Most corporate chiefs wouldn’t relish the thought of driving to the outskirts
of London to bound through a field at the crack of a frosty dawn. But this is
effortless for ShareMark’s head Emma Vigus.
With her infectious smile and easy manner, she makes petting moody animals
and bearing the occasional waft of noxious manure somehow all part of the job of
promoting the newest upstart in British stock exchanges.
It helps that she’s a farmer’s daughter. ‘I love this – the fresh air. I
guess it’s very similar to what we’re about anyway, in terms of breaking the
mould,’ Vigus says.
She is referring to ShareMark, a stock market developed to buy and sell the
shares of small and medium-sized companies with accoutants as pivotal advisers
in the process.
ShareMark was launched in June 2000 to meet the needs of SMEs in need of a
trading platform for their shares. It was specifically designed to overcome some
of the weaknesses inherent in other markets, principally the wide offer spreads
caused by a lack of liquidity in companies’ shares.
Vigus began her career in ShareMark in the sales and marketing team in 2005.
Four months into the job, the head of the company left, leaving Vigus to take on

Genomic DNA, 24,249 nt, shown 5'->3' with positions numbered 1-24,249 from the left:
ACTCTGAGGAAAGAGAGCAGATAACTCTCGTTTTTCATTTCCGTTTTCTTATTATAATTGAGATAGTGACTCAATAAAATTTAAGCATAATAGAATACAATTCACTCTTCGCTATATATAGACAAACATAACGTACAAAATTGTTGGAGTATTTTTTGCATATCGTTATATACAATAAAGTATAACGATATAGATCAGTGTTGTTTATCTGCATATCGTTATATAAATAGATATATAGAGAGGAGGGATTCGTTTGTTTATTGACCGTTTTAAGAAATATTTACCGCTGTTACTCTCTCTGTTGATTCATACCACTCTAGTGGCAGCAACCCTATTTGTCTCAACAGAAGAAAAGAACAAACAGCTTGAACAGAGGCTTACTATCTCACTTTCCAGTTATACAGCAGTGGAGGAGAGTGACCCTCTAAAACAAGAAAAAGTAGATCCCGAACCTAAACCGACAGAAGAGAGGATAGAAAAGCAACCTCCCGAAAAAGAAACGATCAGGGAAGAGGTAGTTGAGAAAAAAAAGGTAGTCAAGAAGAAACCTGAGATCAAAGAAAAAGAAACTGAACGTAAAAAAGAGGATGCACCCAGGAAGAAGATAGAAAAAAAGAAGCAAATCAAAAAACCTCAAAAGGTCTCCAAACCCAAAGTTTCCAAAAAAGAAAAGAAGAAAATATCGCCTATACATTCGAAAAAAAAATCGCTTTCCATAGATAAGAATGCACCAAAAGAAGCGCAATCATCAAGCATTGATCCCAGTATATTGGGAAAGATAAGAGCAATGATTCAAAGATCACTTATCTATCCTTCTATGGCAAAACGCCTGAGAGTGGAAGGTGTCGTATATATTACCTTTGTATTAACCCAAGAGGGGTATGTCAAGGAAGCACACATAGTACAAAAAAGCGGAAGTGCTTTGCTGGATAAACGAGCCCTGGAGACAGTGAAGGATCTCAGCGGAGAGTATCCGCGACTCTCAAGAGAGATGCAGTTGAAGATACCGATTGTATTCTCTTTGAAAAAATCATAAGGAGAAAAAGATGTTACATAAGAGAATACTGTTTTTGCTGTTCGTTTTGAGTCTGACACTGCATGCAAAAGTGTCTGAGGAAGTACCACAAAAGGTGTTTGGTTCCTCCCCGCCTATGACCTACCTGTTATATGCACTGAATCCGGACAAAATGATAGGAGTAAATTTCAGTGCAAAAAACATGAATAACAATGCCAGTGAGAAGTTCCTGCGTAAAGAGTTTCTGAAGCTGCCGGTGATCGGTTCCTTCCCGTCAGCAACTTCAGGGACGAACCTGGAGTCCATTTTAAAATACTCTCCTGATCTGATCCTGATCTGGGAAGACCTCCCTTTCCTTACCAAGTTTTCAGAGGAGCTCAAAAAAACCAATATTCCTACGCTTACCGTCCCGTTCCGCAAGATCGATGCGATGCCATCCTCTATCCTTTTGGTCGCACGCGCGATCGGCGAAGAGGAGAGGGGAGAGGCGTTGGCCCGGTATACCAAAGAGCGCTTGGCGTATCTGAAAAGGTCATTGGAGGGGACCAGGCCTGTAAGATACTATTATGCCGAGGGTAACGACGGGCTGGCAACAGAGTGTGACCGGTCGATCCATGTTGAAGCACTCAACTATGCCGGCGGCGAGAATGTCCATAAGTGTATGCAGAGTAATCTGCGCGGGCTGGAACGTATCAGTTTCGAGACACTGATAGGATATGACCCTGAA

running the company.
‘I was literally thrown into the deep end. Fortunately for me, someone had
already done the complex algorithm work behind the operation. But we needed to
move on, and to do this we needed strong sales and marketing, led by someone
with a good understanding of the sector,’ she says.
Vigus is driven to get the name of the alternative trading market on as many
lips as possible. The challenge excites her and has kept her focused. ‘To be
honest, in the financial services world, managers are often not as good at sales
and marketing as they should be,’ she says.
Vigus had done a great amount of conceptual groundwork as a marketing
executive for Morgan Stanley Quilter, where for six years, she specialised in
the sales and marketing of small company stock markets.
Compared to her current post, her past role was one founded in a traditional
financial house. Although she has the utmost respect for the institution, she
longed to break out of the role, and follow a different calling in ShareMark. ‘I
am absolutely passionate about my product and firmly believe there is a real
need for something like ShareMark. I couldn’t market something I didn’t believe
in,’ Vigus insists.
ShareMark differs from markets such as the Alternative Investment Market or
PLUS Markets Group (previously known as Ofex) in that shares are bought and sold
at regular ‘auctions’ at a single price. There is also no market-maker involved,
so there is no bid/offer spread to contend with.
The auctions take place at a pace dictated by investors. By focusing on
investor demand through set auctions, companies avoid the costs of a continuous
market, and shares trade at a single price. Through its ShareStream service,
ShareMark also provides facilities for companies to raise equity funding from an
audience of private investors – while giving private investors the opportunity
to invest in a cost-effective way.
Currently 18 companies are listed with a total of 150,000 shareholders.